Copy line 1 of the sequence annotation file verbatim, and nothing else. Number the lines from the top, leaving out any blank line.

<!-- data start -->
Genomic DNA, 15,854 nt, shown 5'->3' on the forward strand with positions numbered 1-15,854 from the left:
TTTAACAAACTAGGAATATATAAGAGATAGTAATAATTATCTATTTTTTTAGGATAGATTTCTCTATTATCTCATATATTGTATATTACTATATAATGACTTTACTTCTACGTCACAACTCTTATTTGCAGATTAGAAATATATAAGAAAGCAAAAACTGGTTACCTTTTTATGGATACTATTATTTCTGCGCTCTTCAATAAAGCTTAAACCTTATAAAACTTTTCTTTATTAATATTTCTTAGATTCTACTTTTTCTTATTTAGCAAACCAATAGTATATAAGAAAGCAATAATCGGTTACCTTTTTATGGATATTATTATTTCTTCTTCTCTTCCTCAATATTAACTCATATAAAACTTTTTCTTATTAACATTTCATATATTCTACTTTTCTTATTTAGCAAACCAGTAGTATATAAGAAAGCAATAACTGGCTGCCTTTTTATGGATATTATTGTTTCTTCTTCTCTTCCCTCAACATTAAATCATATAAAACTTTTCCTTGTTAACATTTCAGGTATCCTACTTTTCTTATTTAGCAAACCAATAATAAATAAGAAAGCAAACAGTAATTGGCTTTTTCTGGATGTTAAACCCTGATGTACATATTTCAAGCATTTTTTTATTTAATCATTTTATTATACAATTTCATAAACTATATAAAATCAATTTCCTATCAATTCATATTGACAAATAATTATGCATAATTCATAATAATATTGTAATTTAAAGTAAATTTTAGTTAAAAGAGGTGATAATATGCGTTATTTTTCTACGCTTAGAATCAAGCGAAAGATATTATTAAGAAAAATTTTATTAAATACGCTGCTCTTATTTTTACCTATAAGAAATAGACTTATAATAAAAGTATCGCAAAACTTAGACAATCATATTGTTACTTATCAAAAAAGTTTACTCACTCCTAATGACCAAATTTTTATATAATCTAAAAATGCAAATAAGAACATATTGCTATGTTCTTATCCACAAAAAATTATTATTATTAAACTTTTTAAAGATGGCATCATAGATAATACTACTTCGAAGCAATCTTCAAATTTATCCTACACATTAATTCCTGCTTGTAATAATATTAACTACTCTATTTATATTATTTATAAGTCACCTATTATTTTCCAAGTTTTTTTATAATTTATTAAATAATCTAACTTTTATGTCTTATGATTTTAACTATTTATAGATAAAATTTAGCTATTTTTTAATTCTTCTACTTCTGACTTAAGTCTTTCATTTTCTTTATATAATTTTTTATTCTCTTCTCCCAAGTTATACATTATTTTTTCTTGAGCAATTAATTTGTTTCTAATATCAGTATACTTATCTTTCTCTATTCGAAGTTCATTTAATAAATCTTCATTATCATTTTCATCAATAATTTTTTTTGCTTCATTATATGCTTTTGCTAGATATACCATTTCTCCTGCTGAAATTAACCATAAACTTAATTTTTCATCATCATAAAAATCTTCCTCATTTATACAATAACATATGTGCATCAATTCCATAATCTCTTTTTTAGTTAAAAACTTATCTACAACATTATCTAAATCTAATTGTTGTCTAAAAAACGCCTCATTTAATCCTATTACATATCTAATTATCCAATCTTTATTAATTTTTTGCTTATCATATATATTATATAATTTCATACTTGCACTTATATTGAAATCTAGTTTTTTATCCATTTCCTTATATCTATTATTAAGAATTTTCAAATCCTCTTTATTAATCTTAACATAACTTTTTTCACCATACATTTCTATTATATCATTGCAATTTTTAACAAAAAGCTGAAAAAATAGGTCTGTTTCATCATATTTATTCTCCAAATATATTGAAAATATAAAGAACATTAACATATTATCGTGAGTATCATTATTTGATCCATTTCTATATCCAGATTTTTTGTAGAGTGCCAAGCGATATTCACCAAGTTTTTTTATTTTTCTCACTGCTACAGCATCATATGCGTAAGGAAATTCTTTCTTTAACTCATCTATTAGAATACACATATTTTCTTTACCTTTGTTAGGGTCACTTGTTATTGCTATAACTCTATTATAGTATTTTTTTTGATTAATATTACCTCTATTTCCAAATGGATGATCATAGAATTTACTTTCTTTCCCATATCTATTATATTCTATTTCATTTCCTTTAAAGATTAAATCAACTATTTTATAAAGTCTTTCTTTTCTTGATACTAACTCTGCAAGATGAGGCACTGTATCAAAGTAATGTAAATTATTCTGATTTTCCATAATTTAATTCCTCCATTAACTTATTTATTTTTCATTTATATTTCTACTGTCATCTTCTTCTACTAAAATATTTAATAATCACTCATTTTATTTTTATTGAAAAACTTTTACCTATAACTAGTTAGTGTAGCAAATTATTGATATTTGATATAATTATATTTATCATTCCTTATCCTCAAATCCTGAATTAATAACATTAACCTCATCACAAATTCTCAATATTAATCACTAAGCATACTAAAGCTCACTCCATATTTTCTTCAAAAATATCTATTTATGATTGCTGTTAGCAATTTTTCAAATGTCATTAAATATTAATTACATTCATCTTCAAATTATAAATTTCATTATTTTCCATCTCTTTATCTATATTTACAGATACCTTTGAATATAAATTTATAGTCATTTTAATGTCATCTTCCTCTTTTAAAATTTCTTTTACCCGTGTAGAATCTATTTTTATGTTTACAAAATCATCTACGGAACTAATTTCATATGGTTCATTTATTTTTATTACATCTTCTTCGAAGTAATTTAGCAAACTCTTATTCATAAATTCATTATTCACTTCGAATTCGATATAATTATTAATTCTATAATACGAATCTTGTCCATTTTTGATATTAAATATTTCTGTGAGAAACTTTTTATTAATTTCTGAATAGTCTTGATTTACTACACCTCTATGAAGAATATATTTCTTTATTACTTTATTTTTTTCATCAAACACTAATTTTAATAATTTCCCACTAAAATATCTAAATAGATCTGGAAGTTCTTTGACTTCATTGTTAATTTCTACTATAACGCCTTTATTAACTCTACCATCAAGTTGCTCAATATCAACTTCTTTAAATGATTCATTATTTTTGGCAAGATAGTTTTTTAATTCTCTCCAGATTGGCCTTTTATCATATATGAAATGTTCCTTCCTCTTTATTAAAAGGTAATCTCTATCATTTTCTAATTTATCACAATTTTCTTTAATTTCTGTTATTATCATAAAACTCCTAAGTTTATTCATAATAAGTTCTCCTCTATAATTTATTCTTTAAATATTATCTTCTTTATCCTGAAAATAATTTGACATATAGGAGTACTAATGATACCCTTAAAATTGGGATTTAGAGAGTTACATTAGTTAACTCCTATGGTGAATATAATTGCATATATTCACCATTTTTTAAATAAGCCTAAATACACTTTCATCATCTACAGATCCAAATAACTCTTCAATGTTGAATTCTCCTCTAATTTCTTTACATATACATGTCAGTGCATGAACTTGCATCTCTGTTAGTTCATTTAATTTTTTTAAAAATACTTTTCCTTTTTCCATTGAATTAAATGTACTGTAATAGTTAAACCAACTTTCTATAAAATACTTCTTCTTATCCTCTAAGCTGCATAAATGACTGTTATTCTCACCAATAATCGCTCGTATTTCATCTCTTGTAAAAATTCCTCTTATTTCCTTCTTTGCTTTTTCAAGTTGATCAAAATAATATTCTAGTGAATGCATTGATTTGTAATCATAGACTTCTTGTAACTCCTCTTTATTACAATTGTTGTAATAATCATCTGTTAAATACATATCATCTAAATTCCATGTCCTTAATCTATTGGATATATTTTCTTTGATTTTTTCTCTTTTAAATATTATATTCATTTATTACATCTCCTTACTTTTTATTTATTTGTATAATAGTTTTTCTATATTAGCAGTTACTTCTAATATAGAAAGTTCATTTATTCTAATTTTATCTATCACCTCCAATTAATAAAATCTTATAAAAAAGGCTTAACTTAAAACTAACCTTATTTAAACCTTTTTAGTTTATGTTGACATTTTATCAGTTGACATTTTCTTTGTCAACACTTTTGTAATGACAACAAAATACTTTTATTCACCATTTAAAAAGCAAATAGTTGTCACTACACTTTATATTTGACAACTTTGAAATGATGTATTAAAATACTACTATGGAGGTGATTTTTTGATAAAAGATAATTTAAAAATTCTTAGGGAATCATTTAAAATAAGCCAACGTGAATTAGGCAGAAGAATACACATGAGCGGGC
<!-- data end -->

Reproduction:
Genomic DNA, 15,854 nt, shown 5'->3' on the forward strand with positions numbered 1-15,854 from the left: